Alumni Sweethearts Enjoy VIP Service on Campus

As winners of the sixth annual Alumni Sweethearts contest at Penn College, Robert and Megan (Miller) Brightbill enjoyed an overnight stay in the college’s Victorian House and dinner in Le Jeune Chef Restaurant.

Two graduates who work as educators in Harrisburg returned to their alma mater recently as Pennsylvania College of Technology’s 2017 Alumni Sweethearts.

Robert A. and Megan L. (Miller) Brightbill said they were treated like VIPs during their visit, which featured an overnight stay in the college’s Victorian House and dinner in Le Jeune Chef Restaurant as winners of Alumni Relations’ sixth annual Alumni Sweethearts contest.

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Get a Jump on Your Future at Penn College’s April 1 Open House

The modern Pennsylvania College of Technology campus will host prospective students and their families for an Open House on Saturday, April 1, during which visitors can explore 100-plus academic majors in a variety of career fields.

For more than 100 years, Pennsylvania College of Technology and its predecessors have tailored their curricular offerings to students’ dreams and employers’ needs. That responsiveness to businesses and their future employees – and the flexibility to foresee tomorrow’s jobs – will be on ample display at the college’s April 1 Open House.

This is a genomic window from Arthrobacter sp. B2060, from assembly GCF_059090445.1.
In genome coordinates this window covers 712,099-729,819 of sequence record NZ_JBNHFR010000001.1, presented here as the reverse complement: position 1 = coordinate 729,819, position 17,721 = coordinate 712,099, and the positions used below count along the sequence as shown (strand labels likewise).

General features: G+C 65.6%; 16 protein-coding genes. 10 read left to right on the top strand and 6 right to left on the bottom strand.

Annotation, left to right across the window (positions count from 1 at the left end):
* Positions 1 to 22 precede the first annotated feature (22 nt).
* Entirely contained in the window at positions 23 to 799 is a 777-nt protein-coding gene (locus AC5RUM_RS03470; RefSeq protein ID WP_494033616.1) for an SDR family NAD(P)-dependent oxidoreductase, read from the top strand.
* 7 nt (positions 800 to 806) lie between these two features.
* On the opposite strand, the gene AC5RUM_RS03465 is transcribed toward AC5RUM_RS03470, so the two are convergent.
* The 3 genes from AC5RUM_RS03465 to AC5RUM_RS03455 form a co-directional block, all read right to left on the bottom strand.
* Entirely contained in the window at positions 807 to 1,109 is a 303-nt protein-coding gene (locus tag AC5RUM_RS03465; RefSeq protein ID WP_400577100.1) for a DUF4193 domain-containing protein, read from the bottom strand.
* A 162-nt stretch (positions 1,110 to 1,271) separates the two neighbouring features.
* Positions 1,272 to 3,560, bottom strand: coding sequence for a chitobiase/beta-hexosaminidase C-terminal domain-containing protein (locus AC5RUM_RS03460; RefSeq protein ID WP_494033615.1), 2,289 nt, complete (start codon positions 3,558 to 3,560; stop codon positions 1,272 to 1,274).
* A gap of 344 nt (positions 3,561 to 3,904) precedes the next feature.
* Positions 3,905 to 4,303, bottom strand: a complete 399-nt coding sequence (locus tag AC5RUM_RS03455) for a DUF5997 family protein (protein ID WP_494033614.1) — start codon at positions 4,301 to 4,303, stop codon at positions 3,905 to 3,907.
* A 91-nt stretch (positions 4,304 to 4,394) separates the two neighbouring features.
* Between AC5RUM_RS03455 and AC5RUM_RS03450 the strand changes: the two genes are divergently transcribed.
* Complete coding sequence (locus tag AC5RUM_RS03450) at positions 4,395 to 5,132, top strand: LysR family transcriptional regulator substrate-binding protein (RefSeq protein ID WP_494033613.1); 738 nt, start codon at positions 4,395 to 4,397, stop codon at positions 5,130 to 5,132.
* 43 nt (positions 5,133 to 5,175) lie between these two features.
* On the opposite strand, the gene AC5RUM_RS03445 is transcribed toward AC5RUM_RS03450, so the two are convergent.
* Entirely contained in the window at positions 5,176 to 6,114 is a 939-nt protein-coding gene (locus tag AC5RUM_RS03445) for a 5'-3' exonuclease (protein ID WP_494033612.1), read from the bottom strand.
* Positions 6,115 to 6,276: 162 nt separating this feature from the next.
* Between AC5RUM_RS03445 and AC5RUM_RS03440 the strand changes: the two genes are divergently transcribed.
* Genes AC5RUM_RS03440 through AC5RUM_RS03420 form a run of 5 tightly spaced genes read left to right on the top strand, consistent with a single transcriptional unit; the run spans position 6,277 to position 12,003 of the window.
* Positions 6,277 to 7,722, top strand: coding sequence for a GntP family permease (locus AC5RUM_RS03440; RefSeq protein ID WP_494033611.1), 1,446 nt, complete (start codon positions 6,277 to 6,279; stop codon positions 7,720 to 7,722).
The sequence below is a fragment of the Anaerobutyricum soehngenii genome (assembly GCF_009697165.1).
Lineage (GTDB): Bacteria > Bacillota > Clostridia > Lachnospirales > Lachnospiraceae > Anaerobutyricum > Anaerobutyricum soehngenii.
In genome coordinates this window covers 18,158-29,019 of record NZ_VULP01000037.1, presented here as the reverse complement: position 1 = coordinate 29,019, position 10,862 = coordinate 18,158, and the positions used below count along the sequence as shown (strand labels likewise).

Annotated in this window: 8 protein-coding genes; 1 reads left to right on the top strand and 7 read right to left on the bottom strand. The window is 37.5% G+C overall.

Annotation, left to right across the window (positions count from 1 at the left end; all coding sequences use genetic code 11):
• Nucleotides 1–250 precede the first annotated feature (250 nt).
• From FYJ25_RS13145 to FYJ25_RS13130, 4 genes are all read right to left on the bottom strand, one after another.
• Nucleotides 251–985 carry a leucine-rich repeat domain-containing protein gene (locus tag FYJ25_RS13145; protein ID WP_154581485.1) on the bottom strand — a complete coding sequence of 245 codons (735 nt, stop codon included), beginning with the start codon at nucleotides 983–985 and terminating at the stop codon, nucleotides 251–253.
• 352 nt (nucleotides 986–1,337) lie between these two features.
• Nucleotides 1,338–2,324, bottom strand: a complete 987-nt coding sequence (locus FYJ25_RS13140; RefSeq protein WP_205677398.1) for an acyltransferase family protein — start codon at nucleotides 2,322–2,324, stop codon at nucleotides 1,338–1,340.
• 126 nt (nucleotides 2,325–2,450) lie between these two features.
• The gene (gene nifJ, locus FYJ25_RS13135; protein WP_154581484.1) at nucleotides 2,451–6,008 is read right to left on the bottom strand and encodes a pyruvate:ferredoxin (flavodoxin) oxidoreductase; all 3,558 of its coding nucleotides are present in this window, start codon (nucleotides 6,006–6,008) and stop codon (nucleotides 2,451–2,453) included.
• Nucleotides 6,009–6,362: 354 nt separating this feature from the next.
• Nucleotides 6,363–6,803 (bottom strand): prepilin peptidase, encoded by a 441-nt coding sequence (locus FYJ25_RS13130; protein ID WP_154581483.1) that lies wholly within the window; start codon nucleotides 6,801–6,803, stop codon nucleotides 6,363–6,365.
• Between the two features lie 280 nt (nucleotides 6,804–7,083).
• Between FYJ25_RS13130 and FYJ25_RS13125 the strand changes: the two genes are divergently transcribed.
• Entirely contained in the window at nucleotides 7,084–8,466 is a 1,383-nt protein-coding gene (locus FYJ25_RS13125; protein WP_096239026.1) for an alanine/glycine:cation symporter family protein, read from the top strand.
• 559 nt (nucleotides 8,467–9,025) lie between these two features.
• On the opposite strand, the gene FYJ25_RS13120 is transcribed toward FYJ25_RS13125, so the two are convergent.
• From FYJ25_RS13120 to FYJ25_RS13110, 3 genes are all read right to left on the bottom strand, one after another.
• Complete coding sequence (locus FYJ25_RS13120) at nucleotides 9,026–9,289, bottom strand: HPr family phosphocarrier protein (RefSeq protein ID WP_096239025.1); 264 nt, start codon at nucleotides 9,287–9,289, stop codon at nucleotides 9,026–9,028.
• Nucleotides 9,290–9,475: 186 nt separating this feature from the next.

All of the institution’s newest opportunities, as well as the rewarding careers in time-tested fields, will be available to visitors at the college.

“Open House is such a great opportunity for students and their families to experience what makes Penn College such a unique place to learn,” said Claire Z. Biggs, coordinator of admissions events and services. “Through countless activities, prospective students will get an insider’s glimpse of life as a Penn College student.”

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Penn College Adds Physical Therapist Assistant Degree

Penn College physical therapist assistant student Kathleen L. Carey, of Montoursville, assesses the deep tendon reflexes of classmate Angela M. Cipolla, of Williamsport, during a practice exercise.

Pennsylvania College of Technology welcomed the first class of students into its new Physical Therapist Assistant Program this spring, following a semester of prerequisite coursework.